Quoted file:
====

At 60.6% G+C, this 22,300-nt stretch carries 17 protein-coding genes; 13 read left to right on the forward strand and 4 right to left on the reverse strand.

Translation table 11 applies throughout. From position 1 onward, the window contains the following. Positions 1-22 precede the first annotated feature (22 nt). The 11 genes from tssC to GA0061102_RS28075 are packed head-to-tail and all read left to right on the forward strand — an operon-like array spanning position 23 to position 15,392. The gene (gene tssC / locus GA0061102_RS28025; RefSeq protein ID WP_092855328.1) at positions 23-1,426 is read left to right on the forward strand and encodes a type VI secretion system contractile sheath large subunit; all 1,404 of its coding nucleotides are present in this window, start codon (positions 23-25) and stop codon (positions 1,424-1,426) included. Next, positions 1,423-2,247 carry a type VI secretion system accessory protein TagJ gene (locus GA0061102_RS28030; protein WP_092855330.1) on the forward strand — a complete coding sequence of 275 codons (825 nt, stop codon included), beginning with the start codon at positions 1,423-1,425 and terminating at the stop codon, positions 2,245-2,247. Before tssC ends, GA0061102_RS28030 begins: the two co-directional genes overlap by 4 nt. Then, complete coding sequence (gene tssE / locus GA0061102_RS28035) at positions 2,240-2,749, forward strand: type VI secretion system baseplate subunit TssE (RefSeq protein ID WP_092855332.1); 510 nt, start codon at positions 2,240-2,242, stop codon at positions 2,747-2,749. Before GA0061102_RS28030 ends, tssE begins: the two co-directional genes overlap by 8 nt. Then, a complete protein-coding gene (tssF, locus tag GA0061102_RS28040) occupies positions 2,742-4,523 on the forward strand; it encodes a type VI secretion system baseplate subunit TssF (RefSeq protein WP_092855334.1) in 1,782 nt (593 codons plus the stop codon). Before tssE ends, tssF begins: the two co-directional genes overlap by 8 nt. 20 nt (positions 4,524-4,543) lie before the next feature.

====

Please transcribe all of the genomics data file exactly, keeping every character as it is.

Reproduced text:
At 60.6% G+C, this 22,300-nt stretch carries 17 protein-coding genes; 13 read left to right on the forward strand and 4 right to left on the reverse strand.

Translation table 11 applies throughout. From position 1 onward, the window contains the following. Positions 1-22 precede the first annotated feature (22 nt). The 11 genes from tssC to GA0061102_RS28075 are packed head-to-tail and all read left to right on the forward strand — an operon-like array spanning position 23 to position 15,392. The gene (gene tssC / locus GA0061102_RS28025; RefSeq protein ID WP_092855328.1) at positions 23-1,426 is read left to right on the forward strand and encodes a type VI secretion system contractile sheath large subunit; all 1,404 of its coding nucleotides are present in this window, start codon (positions 23-25) and stop codon (positions 1,424-1,426) included. Next, positions 1,423-2,247 carry a type VI secretion system accessory protein TagJ gene (locus GA0061102_RS28030; protein WP_092855330.1) on the forward strand — a complete coding sequence of 275 codons (825 nt, stop codon included), beginning with the start codon at positions 1,423-1,425 and terminating at the stop codon, positions 2,245-2,247. Before tssC ends, GA0061102_RS28030 begins: the two co-directional genes overlap by 4 nt. Then, complete coding sequence (gene tssE / locus GA0061102_RS28035) at positions 2,240-2,749, forward strand: type VI secretion system baseplate subunit TssE (RefSeq protein ID WP_092855332.1); 510 nt, start codon at positions 2,240-2,242, stop codon at positions 2,747-2,749. Before GA0061102_RS28030 ends, tssE begins: the two co-directional genes overlap by 8 nt. Then, a complete protein-coding gene (tssF, locus tag GA0061102_RS28040) occupies positions 2,742-4,523 on the forward strand; it encodes a type VI secretion system baseplate subunit TssF (RefSeq protein WP_092855334.1) in 1,782 nt (593 codons plus the stop codon). Before tssE ends, tssF begins: the two co-directional genes overlap by 8 nt. 20 nt (positions 4,524-4,543) lie before the next feature.